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Block sliding to a spring on an incline

  1. Nov 28, 2004 #1
    A 26.0 kg box slides 4.0 m down the frictionless ramp shown in the figure, then collides with a spring whose spring constant is 170 N/m.

    1-- What is the maximum compression of the spring?

    2-- At what compression of the spring does the box have its maximum velocity?


    this is killing me...

    so acceleration is [tex]g sin (theta)[/tex] which is [tex]- 4.9 \frac {m}{s^2}[/tex] and after using kinematics I figure out the velocity that the block is hitting the spring with which is [tex]6.26 \frac {m}{s}[/tex] but then what? :eek:

    If I had a gun to my head and had to write something it'd be this:

    [tex]\sum F = - m g sin (theta) + k x [/tex]

    x here is delta x.
     

    Attached Files:

  2. jcsd
  3. Nov 28, 2004 #2
    Just a guess for number 2

    I would guess that the box wouldn't start to slow down until the spring exerted more force on the box than gravity. So I would think that would begin to occur when,...

    [tex]g \sin (\theta) = kx[/tex]

    Keep in mind that this is just a guess from someone with bloodshot eyes who is on his way to bed. :biggrin:
     
  4. Nov 28, 2004 #3
    The work done by the block on the spring is [tex]\frac{-kd^2}{2}[/tex] where d is the distance that the spring is compressed. Then we have that [tex]K_f - K_i = \frac{-m{v_i}^2}{2}[/tex] where K_f is the final kinetic energy of the block (=0 when the block is stopped) and v_i is the initial velocity of the block (the velocity when the block has travelled the 4 meters and touches the spring.) Via the work-kinetic energy-theorem we know that these quantities need to be equal so you can calculate the distance d because you know m, v_i and k.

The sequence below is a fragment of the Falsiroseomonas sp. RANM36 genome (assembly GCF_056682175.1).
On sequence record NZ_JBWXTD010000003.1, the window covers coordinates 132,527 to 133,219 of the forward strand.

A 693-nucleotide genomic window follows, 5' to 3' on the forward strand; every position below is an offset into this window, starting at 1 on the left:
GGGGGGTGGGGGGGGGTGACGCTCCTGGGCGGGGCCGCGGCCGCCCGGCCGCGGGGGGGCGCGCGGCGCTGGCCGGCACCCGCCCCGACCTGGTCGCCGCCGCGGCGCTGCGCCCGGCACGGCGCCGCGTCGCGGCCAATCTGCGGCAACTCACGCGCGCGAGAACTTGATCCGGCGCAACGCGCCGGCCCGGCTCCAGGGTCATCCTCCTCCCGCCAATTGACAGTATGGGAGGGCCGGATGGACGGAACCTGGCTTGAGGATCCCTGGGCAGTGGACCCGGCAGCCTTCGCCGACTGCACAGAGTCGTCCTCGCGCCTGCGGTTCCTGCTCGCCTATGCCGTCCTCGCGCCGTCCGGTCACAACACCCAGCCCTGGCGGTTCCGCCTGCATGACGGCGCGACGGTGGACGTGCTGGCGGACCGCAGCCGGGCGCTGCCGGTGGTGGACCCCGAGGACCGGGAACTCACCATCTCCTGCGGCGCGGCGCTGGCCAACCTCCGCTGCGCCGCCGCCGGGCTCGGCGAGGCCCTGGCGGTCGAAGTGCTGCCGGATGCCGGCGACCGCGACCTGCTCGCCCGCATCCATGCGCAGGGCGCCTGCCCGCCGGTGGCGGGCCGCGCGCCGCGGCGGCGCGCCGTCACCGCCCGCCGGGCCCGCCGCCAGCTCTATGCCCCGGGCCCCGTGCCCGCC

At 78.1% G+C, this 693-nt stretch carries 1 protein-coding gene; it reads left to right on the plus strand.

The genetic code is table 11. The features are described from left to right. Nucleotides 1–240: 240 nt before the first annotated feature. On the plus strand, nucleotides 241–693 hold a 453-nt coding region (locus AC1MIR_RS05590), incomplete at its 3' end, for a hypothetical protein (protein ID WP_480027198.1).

marlon
     
  5. Nov 28, 2004 #4
    Not too sure about your second question though... the block slows down once it has contact with the spring. So basically the max velocity is the initial velocity when the compression of the spring is 0

    marlon
     
  6. Nov 29, 2004 #5
    That was my first instinct too, but then I figured that as long as the force of gravity acting on the box is greater than the force of the spring acting on the box, then the box would still be accelerating down the incline. (i.e. Increasing in velocity)

    In other words, the acceleration of the box would begin to decrease when the box contacts the spring but the velocity would not begin to decrease. In fact, the velocity would continue to increase, It would just increase at a slower rate as the spring compresses until,...

    [tex]g \sin \theta = kx[/tex]

    At that moment the total forces on the box are zero and so the box no longer accelerates at that precise point. That should be the point where the box has maximum velocity shouldn't it?

    Then as the spring continues to be compressed the force of the spring becomes the dominant force to slow the box down. But the box shouldn't actually being slowing down until the force of the spring is greater than the force due to gravity. Prior to that point the box should continue to accelerate down the ramp even after it has made contact with the spring because the downward force is still greater than the upward force.

    In other words, as long as the force on the box due to gravity is greater than the force on the box due to the spring, then the net force on the box is still in the downward direction and therefore the box continues to accelerate downward (albeit at a smaller rate) even after it has made contact with the spring. Therefore, it's still accelerating downward after contacting the spring and its speed is still increasing for a while until the spring can muster the force to offset the force of gravity.

    That's the way I see it.
     
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